Some are OBVIOUS, some not, some show up occasionally, some all the time, some in their bodies, others in their minds, others in their emotions... we ALL have scars that HURT a lot and have needed or will need LONG times to heal – scars that are solid enough not to tear when hit again, but still make every step painful, that we are still ginger about when we go through our daily lives, that are integral to who and how and why we are…  That make us cry when times are dark, and we work hard to live with E-V-E-R-Y S-I-N-G-L-E D-A-Y.

I came to terms with the fact that I might get some better, but not “all the way” better.  Once lost, it is NOT regained, so I needed to focus in new directions, look for lessons and positives.  I sought out those things that made me stronger, not weaker, I looked HARD at who I wanted to be, and HOW I wanted to be, and I tried to go there.

I was TERRIFIED when a new doc told me I would knees replaced 5 years later! WHAT?!  I just didn't know it was that bad… I cried again.  I told my husband and my self to be ready for the day that I would lose the ability to walk. I was 25 years old, told that I would just “have to suffer” until technology caught up with my needs and replacements lasted longer than 10 years.  The original surgeon confirmed the diagnosis, explained how all that hard work had been a “stop-gap” measure to buy me time.  I cried some more, and looked for new lessons again.

I got married, got a job, started a family, VERY carefully, on MY terms, and we have been “successful” despite my “disability”.

Then we got into the Autism diagnosis, and I became an experiential educator, teaching swim lessons, hiking hills; I got certified to teach High Ropes, life guarding and canoeing… after age 35.  Every fall when the cold brings back pain, I am afraid AGAIN that I will NOT be able to work next spring…

But the rule of joints is “use it or lose” – move through the pain or you won’t move at all.  The rule of pain management is “moderation” – be sure you don’t build up a tolerance so you have to increase dosage or strength.  So I continue.

One thing that STRUCK me when we got into dealing with Autism, and treatments and schools and advocacy is the “Person First Language”.  It echoed what I had decided earlier – that the person is a PERSON with strengths (abilities) and weaknesses (disabilities).  The phrase I CANNOT forget was:

“Disabled is the only minority that anyone can join at anytime in their lives.”

Accidents, birth defects, time itself, all of this put together… we are all VERY likely to be a part of this “minority” at some point in our lives, even if  [HOPEFULLY] temporary.

So what IS disabled?

I am not shortsighted enough to believe that we can ALL be “disabled” in a political sense – in the ADA compliance sense – that ALL Walmart's need enough wheelchair-carts for EVERY person who could possibly come in and need one at the same time – in the sense that NO building should EVER have stairs – getting through daily life is gonna be “rough” and difficult for everybody… so if that’s the case, shouldn't we assume it’s SUPPOSED to be that way?  And part of the whole “get the waiver” thing we have issues with is the financial part – the government just cannot support the growing number of people that need it.  If our son IS “high-functioning” and we are able to homeschool him by milking our parents and friendships and offer insight from our OWN experience, shouldn't we?  Others need that assistance more than us, right?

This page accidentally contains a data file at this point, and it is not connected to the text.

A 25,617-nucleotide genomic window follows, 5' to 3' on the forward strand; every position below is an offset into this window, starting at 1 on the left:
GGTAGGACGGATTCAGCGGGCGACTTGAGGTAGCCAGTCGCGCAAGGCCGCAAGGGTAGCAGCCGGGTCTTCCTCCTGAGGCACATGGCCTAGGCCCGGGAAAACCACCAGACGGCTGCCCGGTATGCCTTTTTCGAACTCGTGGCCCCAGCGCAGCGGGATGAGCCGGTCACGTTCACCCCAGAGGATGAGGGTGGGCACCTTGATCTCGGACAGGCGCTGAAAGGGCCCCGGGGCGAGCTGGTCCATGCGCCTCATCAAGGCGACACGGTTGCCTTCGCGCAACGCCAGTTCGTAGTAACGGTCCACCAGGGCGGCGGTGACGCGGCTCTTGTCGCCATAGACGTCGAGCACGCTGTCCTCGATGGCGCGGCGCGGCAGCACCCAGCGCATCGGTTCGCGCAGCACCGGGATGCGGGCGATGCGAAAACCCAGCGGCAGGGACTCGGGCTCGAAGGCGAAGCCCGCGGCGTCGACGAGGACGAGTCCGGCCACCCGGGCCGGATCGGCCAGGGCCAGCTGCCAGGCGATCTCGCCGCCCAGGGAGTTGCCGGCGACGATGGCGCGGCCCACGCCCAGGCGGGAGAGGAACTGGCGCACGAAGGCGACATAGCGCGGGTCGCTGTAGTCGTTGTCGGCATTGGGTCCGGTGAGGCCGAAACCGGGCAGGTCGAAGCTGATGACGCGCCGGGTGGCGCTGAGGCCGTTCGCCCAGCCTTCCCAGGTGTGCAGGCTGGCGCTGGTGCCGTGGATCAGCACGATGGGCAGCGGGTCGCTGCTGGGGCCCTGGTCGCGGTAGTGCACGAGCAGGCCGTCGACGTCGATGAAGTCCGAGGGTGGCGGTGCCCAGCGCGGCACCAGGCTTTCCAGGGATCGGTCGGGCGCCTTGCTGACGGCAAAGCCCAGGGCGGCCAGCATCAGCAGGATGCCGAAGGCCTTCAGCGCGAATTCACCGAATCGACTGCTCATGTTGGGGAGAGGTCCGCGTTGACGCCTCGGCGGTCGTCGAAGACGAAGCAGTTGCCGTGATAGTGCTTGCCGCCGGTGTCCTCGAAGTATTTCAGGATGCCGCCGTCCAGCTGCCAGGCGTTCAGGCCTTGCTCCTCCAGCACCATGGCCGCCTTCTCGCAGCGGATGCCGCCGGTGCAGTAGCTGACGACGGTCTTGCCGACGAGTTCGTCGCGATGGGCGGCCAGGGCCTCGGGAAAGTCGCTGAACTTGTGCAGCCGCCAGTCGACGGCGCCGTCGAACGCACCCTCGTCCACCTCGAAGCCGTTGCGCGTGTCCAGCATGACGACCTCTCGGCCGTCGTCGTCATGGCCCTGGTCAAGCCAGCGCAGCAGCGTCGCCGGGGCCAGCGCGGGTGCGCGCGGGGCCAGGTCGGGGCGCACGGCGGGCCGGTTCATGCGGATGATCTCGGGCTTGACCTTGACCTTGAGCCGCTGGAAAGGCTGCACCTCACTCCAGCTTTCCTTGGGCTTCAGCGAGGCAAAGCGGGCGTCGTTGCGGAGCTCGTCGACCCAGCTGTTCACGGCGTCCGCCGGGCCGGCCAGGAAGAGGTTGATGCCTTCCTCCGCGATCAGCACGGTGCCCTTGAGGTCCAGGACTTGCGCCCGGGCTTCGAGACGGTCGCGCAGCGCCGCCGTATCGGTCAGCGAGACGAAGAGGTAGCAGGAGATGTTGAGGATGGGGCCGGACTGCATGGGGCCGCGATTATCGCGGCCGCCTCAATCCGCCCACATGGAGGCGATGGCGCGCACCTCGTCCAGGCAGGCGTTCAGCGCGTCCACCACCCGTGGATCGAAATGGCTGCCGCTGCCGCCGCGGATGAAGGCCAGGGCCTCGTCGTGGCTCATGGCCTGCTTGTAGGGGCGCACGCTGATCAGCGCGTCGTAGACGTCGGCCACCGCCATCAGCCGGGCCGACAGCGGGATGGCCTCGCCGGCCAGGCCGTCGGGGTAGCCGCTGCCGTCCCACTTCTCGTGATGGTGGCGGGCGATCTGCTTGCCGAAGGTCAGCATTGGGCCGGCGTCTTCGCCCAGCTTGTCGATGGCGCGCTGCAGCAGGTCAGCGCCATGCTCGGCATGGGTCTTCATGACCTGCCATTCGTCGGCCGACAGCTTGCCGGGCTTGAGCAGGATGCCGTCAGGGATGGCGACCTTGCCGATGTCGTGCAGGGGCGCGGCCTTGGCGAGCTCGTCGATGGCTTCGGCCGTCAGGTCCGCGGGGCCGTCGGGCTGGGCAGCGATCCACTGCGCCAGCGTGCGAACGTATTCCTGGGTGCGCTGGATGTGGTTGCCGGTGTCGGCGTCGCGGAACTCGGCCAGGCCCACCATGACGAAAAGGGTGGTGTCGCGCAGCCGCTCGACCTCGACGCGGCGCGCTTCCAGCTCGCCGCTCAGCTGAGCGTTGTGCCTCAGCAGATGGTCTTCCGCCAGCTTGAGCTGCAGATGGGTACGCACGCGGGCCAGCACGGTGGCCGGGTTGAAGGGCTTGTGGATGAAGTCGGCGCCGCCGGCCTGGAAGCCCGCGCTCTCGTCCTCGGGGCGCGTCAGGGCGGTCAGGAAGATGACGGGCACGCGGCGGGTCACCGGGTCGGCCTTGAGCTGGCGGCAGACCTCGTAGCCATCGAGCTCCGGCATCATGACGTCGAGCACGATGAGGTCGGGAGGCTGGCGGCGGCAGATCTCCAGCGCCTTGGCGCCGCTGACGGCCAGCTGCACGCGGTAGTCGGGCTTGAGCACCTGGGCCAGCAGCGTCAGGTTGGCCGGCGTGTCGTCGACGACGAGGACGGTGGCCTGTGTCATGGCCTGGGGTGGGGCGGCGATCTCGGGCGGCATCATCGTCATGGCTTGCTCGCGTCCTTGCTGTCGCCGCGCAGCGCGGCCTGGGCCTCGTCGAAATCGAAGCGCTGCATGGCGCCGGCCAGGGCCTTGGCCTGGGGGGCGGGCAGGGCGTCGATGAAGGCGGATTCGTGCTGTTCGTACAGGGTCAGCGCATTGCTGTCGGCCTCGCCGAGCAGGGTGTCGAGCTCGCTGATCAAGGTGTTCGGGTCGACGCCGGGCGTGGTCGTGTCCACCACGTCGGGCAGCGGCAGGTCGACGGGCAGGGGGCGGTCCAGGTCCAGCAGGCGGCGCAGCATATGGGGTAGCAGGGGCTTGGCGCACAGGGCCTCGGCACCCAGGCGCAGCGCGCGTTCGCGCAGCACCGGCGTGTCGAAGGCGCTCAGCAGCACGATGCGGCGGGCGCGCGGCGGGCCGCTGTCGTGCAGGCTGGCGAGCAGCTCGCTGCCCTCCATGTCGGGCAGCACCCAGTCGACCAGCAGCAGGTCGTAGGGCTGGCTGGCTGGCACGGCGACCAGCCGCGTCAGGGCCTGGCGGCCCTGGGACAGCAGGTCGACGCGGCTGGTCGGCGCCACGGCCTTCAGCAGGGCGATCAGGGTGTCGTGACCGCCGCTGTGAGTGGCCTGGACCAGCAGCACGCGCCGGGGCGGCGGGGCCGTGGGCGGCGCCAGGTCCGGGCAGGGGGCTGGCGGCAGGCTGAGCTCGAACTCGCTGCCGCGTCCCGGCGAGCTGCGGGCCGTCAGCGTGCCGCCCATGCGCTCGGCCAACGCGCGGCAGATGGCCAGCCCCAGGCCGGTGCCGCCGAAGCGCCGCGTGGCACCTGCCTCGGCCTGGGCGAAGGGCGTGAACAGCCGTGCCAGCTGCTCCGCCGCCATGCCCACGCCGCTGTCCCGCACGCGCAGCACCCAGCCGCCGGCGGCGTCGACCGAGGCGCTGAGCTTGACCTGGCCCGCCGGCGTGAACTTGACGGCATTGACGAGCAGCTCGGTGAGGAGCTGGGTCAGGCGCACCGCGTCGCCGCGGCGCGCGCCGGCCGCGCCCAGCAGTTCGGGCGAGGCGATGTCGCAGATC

But does that make his Autism “less”?  Is my lifetime fight with my knees “less” than diabetes or depression?  ISN'T “disabled” actually “Differently Abled”?  CAN’T this be an extreme expression of the variability of humanity?  SHOULDN'T we be trying to embrace the diversity, learn the lesson?  WHY CAN’T we just believe that we ARE supposed to be different from one another? 

How "differently abled" does a person have to be before they are "disabled?

There are certainly times when I am UNable... when the weather pain is so distracting I can't function, when the choice to participate create the opportunity for others to suffer too, when doing stairs and carrying heavy loads will mean I cannot last the day, when I've taken all the meds I can and my body still hesitates to get up. I carry a crutch and a cane in the car, use a walking stick on ALL hikes, go VERY slowly (holding up others).. and those times I AM disabled.

But other times, I am VERY able.  Academic work? I am SOOOOO there!  Public presentations?  NO PROBLEM.  I have compensation skills: I can't catch up with kids or puppies, so I am LOUD; they ALWAYS come back [eventually].  I have learned to turn parts of my body "on" and "off" (like sitting still for the shots, or not tightening the inside thigh so it pulls on the dislocation).  Many days my body is NOT my friend, but I work hard to be self-aware - to share wisdom since I can't share physical activity.

I always end up coming back to the Bible verse that says we are all parts of the Body of Christ.  THAT makes sense to me, since every cell in a body is specialized.  A Team needs everyone to play a different role to be sure every job gets done.  A Family composed of all the different personalities and contributions of every member.  A System needs more than one component as well as multiples of a component.  A Spectrum requires the ends as well as the middle – removing the ends only makes new ones.  In the words of Kenny Rogers, “Every hand is a winner, and every hand is a loser” – there are multiple sides to every story.

We just can’t all be in the same place at the same time…

So WHAT is disabled?

UPDATE: That appointment? I got cortisone shots in both knees because the cartilage is gone - I am bone-on-bone under knee caps in both legs.  We will continue to "buy a little time" - IF cortisone and arthritis treatments work for me.  He reiterated that I WILL need both knees replaced, sooner than later (within 5 years or so), but that I am lucky that my structure is not severe enough to require breaking the tibia (shin bone) to heal crooked so that the joint is straight.  So how "disabled" am I? or will I be?